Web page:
A patent law doctrine that prevents a patentee from securing two patents on the same invention.

Further Reading:

Perricone, M.D. v. Medicis Pharm. Corp., 432 F.3d 1368 (Fed. Cir. 2005):

The double patenting doctrine generally prevents a patentee from receiving two patents for the same invention. Thus, this doctrine polices the proper application of the patent term for each invention. The proscription against double patenting takes two forms: statutory and non-statutory. Statutory, or “same invention,” double patenting is based on the language in § 101 of the Patent Act mandating “a patent” for any new and useful invention. 35 U.S.C. § 101 (2000); In re Goodman, 11 F.3d 1046, 1052 (Fed.Cir.1993) (“If the claimed inventions are identical in scope, the proper rejection is under 35 U.S.C. § 101 because an inventor is entitled to a single patent for an invention.”) (citations omitted). Non-statutory, or “obviousness-type,” double patenting is a judicially created doctrine adopted to prevent claims in separate applications or patents that do not recite the “same” invention, but nonetheless claim inventions so alike that granting both exclusive rights would effectively extend the life of patent protection.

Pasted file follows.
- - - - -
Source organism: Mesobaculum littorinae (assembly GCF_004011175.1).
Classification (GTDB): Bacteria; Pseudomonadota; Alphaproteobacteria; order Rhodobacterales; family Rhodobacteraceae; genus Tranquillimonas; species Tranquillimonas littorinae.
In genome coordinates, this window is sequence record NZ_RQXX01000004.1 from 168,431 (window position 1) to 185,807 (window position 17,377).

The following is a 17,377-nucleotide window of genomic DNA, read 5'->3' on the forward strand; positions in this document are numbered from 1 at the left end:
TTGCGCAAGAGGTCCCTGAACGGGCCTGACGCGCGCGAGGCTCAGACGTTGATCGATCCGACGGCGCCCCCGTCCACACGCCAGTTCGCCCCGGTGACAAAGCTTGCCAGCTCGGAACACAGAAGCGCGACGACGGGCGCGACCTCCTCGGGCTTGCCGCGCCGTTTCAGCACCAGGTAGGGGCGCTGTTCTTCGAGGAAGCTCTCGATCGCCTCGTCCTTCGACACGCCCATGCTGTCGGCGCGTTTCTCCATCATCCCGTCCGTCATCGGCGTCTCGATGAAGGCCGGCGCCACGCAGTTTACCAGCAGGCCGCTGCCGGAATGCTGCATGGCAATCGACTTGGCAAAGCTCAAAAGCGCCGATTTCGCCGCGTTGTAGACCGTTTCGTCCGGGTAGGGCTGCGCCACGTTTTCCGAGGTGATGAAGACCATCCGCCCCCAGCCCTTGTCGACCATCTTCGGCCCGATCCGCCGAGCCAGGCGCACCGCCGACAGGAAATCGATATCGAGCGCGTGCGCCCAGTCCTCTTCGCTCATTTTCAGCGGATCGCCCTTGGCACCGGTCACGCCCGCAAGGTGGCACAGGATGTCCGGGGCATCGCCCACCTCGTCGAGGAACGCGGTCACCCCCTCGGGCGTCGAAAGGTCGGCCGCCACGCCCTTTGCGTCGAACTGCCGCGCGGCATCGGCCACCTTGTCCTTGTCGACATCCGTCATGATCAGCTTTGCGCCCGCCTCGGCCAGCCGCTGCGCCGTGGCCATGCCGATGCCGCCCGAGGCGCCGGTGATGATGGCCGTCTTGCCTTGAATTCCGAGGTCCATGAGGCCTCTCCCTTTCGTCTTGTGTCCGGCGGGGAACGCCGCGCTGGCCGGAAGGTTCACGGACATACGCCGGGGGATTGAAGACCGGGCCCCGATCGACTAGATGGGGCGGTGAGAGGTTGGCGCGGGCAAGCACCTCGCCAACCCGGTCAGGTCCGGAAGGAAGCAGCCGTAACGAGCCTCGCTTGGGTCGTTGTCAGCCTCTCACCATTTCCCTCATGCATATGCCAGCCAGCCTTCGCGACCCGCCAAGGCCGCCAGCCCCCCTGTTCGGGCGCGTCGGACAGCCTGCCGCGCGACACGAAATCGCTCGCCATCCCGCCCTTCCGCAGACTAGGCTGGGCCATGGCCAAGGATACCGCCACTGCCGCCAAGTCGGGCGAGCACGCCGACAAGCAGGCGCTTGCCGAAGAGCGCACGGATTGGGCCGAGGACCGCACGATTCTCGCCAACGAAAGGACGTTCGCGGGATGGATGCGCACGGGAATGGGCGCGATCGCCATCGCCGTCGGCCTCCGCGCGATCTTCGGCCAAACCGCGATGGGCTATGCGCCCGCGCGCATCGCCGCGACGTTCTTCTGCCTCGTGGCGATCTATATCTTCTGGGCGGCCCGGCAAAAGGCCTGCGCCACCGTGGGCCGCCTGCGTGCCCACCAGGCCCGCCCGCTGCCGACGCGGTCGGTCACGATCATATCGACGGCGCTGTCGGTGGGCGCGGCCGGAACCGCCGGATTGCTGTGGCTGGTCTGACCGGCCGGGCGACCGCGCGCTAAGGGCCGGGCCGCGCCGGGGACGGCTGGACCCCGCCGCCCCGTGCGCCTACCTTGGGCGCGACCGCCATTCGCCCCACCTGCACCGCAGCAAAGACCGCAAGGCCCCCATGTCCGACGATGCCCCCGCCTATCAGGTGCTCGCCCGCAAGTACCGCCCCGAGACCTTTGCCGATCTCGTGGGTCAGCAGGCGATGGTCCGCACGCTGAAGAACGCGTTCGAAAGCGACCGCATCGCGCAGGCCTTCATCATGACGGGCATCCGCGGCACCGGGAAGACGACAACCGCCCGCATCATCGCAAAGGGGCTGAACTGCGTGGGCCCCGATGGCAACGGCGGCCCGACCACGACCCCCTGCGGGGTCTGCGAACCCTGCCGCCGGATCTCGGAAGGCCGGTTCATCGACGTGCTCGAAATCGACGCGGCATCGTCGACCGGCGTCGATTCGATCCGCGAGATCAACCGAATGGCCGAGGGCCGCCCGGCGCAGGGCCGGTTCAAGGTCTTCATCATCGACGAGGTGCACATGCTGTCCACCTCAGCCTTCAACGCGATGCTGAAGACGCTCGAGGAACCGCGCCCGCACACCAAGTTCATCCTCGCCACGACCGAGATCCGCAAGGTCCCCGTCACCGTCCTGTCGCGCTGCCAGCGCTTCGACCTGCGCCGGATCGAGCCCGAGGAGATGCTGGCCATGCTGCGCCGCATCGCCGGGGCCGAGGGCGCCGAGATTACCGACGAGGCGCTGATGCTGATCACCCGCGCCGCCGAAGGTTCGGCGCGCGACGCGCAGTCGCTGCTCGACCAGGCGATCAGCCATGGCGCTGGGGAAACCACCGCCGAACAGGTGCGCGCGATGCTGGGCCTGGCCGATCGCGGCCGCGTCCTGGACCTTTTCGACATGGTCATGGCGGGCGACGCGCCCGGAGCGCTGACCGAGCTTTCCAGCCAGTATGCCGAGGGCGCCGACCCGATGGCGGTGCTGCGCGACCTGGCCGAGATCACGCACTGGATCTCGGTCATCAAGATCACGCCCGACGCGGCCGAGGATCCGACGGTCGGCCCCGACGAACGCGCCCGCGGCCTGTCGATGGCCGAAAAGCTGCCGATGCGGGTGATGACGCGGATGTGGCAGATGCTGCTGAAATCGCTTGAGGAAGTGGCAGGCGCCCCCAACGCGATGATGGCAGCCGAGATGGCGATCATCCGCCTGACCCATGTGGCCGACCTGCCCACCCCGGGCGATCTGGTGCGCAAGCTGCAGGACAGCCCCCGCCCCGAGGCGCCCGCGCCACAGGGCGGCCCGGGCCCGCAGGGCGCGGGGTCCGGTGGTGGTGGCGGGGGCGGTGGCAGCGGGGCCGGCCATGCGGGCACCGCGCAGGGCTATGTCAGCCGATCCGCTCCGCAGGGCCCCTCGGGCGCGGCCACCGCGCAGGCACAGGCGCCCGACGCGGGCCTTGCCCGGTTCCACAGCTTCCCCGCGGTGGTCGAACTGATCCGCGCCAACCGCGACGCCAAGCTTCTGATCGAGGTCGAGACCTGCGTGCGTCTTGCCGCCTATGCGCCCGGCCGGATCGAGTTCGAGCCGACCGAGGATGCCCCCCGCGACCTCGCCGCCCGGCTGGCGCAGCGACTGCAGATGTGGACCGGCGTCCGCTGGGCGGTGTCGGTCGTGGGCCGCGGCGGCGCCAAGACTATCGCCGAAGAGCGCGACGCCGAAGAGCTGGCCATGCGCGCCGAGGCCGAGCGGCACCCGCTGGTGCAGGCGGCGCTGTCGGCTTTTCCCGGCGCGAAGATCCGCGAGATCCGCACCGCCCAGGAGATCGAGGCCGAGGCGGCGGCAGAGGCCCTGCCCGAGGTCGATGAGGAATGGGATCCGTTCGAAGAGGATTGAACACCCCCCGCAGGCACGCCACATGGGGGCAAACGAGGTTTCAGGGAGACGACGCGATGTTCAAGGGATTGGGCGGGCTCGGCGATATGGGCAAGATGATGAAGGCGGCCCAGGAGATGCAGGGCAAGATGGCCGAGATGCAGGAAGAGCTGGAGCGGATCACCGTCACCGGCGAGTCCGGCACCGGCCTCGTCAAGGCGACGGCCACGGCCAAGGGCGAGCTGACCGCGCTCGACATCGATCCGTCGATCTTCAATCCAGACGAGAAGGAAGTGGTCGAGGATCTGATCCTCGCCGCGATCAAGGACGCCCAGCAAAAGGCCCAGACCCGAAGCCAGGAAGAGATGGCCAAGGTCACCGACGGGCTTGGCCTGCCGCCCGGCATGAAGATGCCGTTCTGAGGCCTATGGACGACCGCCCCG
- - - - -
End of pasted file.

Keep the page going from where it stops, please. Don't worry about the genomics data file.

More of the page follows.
Symbol Tech., Inc. v. Opticon, Inc., 935 F.2d 1569 (Fed. Cir. 1991):

Double patenting is an affirmative defense. Studiengesellschaft Kohle v. Northern Petrochemical Co., 784 F.2d at 352, 228 USPQ at 838. Opticon was therefore required to prove double patenting by clear and convincing evidence, a heavy and unshifting burden. RCA Corp. v. Applied Digital Data Sys., Inc., 730 F.2d 1440, 1444, 221 USPQ 385, 387 (Fed.Cir.1984) (invalidity requires clear and convincing proof, and burden remains at all times with patent challenger); Carman Indus., Inc. v. Wahl,724 F.2d 932, 940, 220 USPQ 481, 487 (Fed.Cir.1983) (“[t]here is a heavy burden of proof on one seeking to show double patenting”).